High Places: 24 May 2010 - Washington D.C.

As both High Places and Dustin Wong demonstrated on Monday night, you don't always need a lot of people to make a lot of noise.

As Bob Barber announced in between songs, High Places have played almost 400 shows at this point, yet Monday night's performance marked only their second in Washington. That explains the small crowd -- roughly 30-50 folks were in attendance -- though those who did show up received a fine introduction to the Los Angeles duo. Despite the darker, more subdued tone of their latest full-length, High Places vs. Mankind, in a live setting, the band still employs the same bass-heavy rhythms, lilting vocals and pan-global flourishes that first caught the blogosphere's attention three years ago. Though the volume of the beats occasionally drowned out the finer nuances of the songs, it ensured that the new, more headphones-friendly tracks meshed nicely with the band's earlier work.

Opening up with a solo performance was Dustin Wong, guitarist for Baltimore art-rock ensemble Ponytail (and former Ecstatic Sunshine member). Using a series of effects pedals fed into a loop station, Wong meticulously crafted and layered a series of loops, using only a guitar. Thanks to both his skill as a guitarist and prowess with the effects, he was able to generate a wide range of sounds, ranging from warm, chiming notes to fuzzed-out drones. Even more impressive was the way that his songs bled into each other--though there were distinct boundaries between songs, his set at times felt like one continuous, evolving piece of music.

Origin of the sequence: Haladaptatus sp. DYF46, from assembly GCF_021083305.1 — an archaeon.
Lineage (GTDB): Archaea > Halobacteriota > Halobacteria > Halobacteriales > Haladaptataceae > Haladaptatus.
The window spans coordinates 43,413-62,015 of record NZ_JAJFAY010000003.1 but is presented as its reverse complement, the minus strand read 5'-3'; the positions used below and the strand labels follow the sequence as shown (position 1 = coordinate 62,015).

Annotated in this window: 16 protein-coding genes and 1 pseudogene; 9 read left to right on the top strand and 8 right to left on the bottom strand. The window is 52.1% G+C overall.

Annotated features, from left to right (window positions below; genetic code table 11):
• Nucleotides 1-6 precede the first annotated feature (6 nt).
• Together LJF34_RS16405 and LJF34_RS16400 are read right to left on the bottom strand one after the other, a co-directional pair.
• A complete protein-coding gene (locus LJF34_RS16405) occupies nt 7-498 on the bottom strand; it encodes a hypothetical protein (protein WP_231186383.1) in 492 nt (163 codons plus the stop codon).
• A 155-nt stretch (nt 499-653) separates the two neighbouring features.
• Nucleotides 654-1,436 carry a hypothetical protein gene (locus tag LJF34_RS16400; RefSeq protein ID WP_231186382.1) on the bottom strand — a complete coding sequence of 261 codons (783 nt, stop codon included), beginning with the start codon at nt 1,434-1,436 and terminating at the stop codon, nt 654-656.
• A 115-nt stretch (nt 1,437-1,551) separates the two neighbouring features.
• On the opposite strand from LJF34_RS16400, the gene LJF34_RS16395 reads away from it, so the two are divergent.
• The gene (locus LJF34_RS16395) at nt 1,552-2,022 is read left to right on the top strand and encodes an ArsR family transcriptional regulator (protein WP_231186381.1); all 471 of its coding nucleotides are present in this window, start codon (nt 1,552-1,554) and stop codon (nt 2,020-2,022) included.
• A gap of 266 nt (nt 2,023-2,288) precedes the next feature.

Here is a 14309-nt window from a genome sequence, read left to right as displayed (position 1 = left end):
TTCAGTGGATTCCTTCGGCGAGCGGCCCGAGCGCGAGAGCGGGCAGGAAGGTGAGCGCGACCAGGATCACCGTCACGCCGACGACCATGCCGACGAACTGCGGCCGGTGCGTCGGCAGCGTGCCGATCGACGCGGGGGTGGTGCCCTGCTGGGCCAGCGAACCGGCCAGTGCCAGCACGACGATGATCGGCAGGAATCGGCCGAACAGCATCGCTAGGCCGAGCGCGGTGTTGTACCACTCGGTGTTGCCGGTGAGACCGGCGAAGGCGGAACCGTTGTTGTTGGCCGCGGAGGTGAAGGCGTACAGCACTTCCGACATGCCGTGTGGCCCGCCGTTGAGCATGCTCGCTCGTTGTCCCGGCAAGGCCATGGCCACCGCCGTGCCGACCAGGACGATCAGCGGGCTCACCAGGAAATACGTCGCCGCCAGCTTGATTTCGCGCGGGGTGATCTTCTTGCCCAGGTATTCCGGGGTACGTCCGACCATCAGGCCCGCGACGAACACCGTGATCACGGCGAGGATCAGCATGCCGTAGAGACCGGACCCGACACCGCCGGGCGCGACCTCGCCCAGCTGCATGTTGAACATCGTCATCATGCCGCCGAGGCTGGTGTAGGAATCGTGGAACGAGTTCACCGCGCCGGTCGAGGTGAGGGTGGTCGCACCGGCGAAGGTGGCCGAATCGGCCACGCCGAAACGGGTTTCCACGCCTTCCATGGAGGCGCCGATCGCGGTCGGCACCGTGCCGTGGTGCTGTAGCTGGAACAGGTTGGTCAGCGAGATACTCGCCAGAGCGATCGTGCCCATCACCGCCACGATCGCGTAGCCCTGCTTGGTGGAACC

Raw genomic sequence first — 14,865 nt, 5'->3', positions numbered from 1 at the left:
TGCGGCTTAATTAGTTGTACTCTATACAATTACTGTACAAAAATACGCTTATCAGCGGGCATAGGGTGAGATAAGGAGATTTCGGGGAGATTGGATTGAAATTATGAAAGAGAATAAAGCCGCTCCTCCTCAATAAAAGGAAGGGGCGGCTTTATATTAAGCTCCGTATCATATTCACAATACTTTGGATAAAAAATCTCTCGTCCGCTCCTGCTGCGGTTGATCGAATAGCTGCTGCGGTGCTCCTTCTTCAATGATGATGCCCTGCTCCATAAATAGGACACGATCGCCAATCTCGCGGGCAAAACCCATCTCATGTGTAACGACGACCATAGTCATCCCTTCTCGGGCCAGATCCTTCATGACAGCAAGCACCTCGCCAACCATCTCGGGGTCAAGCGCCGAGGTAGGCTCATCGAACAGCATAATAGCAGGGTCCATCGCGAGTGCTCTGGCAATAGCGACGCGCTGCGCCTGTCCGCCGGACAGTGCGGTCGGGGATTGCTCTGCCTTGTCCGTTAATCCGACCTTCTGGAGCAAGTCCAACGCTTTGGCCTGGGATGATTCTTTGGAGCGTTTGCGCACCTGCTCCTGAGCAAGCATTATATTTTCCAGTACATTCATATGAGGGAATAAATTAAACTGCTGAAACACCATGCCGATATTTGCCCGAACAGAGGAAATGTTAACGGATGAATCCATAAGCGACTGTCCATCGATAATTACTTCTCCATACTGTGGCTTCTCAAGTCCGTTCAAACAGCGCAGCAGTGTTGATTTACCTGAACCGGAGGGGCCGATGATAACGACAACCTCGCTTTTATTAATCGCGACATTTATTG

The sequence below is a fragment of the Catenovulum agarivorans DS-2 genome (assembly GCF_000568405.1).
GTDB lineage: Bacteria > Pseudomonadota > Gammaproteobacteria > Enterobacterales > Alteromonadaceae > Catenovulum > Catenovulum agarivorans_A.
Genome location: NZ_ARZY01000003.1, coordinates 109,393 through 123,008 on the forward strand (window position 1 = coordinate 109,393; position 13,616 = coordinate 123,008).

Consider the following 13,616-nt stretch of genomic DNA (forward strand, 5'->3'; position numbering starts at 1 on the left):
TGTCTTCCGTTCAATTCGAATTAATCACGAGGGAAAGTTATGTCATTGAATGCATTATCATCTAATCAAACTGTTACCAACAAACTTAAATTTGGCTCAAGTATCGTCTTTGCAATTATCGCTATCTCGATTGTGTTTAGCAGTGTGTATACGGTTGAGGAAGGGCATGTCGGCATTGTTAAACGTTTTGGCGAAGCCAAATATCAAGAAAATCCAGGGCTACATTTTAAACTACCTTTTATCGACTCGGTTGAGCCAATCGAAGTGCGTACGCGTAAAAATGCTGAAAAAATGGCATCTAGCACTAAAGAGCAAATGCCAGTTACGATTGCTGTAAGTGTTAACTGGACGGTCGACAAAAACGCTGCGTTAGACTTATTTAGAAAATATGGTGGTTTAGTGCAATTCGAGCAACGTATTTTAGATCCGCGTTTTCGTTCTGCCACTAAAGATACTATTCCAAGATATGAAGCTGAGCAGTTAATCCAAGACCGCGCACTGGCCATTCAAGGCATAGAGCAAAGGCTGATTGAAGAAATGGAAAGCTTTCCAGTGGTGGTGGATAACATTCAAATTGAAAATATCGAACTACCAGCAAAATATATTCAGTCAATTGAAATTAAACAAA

Dustin Wong

Face: A Visual Odyssey (By the Book)

By turns alarming and awe-inspiring, Jessica Helfand's Face: A Visual Odyssey offers an elaborately illustrated A to Z—from the didactic anthropometry of the late 19th century to the selfie-obsessed zeitgeist of the 21st. Enjoy this excerpt of Face, courtesy of MIT Press.

Jessica Helfand
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